Tuesday, May 12, 2009

Last Chance Hochevar

As any regular readers to this space can guess, we are very excited for tonight's season debut by Kansas City Royals starting pitcher, Luke Hochevar. Back in 2005, Hochevar capped off his collegiate career at the University of Tennessee by going 15-3, with a 2.26 ERA and 154 strike outs in just under 140 innings.

Recapping the start of his pro career...

2006: Luke Hochevar was the #1 overall pick in what looks like a very solid draft. I have no idea what "experts" think about this draft class, but just looking at who was taken in the first 42 picks of the draft makes me think it was a good year.

Here are some players the Royals passed on, when selecting Hochevar...

Evan Longoria (#3 overall pick)
Brandon Morrow (#5)
Andrew Miller (6)
Clayton Kershaw (7)
Tim Lincecum (10)
Max Sherzer (11)
Travis Snider (14)
Matt Antonelli (17)
Daniel Bard (28)
Emmanuel Burriss (33)
Chris Coghlan (36)
Joba Chamberlain (41)
Chris Perez (42)

We are not saying that the Royals should have taken all of these guys over Hochevar. In fact, the only guys that we can say they should have definitely taken instead are Evan Longoria and Tim Lincecum.

In any sport, it's easy to look back at a draft a few years down the road and second guess picks that were made with different information. Some players fall in the draft because of "signability". A large majority of players become better as they gain more experience and grow into their bodies, but the players who currently look better than their draft status may have just gotten better faster.

2007: Luke overcame less than impressive minor league stats to earn a September call-up and Major League debut. Luke immediately became a member of our 2007 championship roto team, as a beloved RP with SP eligibility. (Past SP/RP stars we've employed to great success include John Smoltz, Jonathan Papelbon, and Ryan Dempster.)

2008: Hochevar had the honor of being our last round draft pick for the 2008 season, but his contributions didn't last long. Luke was clearly not ready for the show last season. His 22 starts garnered him a 6-12 record and 5.51 ERA, with a K/BB ratio of 1.76 (2009 Triple-A K/BB is 3.00)

2009: After a solid spring training, Luke probably deserved to be in the Royals' Opening Day rotation. Since he had minor league options remaining, the Royals' brain trust decided to relegate him to the purgatorial Pacific Coast League. Unfortunately for Royals' fans, this allowed clowns like Sidney Ponson and Horacio Ramirez to embarrass themselves and the entire Kansas City front office.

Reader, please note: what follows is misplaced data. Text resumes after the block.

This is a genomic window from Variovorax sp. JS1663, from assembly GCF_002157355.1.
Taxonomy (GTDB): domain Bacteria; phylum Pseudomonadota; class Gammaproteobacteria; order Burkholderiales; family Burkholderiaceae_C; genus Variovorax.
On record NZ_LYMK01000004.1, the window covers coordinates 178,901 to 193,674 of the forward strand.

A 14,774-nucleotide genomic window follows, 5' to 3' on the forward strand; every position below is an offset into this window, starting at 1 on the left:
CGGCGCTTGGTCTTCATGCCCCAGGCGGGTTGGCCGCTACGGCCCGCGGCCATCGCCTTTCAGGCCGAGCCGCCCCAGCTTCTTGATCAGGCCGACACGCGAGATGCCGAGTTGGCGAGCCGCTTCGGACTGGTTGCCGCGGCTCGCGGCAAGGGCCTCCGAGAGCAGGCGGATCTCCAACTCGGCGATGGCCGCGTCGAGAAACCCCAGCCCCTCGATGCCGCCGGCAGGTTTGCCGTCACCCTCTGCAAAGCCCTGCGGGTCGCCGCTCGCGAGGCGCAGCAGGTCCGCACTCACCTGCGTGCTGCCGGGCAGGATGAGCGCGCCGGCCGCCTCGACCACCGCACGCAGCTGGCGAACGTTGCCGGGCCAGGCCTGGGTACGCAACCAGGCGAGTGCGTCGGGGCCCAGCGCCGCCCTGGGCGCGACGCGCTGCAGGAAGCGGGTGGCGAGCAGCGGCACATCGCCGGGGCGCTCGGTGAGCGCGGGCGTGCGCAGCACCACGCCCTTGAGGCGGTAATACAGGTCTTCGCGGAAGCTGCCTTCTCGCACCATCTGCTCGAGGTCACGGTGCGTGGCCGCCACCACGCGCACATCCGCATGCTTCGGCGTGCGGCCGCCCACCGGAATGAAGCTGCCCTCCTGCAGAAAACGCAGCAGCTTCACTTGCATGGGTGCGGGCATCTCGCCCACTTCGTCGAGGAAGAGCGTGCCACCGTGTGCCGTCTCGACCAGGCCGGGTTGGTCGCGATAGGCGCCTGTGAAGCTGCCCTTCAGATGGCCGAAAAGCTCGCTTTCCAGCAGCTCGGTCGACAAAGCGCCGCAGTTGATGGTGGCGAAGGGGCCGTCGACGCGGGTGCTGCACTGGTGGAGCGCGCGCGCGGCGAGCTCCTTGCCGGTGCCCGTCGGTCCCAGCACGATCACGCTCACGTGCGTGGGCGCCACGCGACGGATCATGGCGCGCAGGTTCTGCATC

Hochevar has really sparkled in Omaha. In six starts and 40 innings this season, he has allowed just 28 hits & 10 walks, while fanning 30 batters on his way to a 5-0 record and 0.90 ERA.

We sit here on the afternoon of Tuesday, May 12th, 2009. Luke Hochevar's entire career is waiting to take off. I'm sure he never wants to be in the Minors again, but what will it take for him to (a) stay with the big club, and (b) be fantasy relevant?

How much patience should we show with Hochevar? We have gone down this road every chance we've had.

Should a poor start tonight have us running to the waiver wire to replace him with George Sherrill or Juan Pierre? If he struggles at Oakland tonight, should we maintain faith that he will right the ship. Some comments he made to Bob Dutton of the Kansas City Star give me great confidence in his future...

“Everything is clicking,” he said. “All of the things that I learned last year in the big leagues about attacking hitters. My delivery, I feel, is a lot more repeatable this year. I feel the things I had to think about before, they’re just coming naturally now.

Reading those comments make me feel like Hochevar hasn't really left himself an out, if he struggles. I mean after saying that "everything is clicking", everything better freaking "click" tonight.

Dutton includes insight as to what contributed to Hochevar's struggles in previous seasons...

The issues surrounding Hochevar have always been the peripherals: consistency, pace and command.

“There were times when Luke would just get going too fast,” pitching coach Bob McClure once said. “It was like he was pitching with the house on fire. When that happens, he just needs to slow down and take a deep breath.

Still, that magic feeling of hope permeates throughout this opportunity for Luke Hochevar.

“The stuff is there.”

Hochevar’s sinking fastball is a killer pitch capable of making him a ground-ball machine. Throw in a sharp-breaking curve, a four-seam fastball that hits the mid-90s and a chase-pitch slider — it’s an impressive arsenal.

Does Hochevar deserve more or less stability than Jordan Zimmermann? Or, Rick Porcello? Is Daniel Bard wasting space on our roto roster? How can a former roto champion build a pitching staff filled with so many kids? Why did we allow Tommy Hanson, Zimmermann, Porcello, Bard, Hochevar, and Masterson to be on the same roto staff?

When building a roster, fantasy owners must step through an intricate dance that balances patience with a keen sense to avoid becoming paralyzed by hope and expectations.

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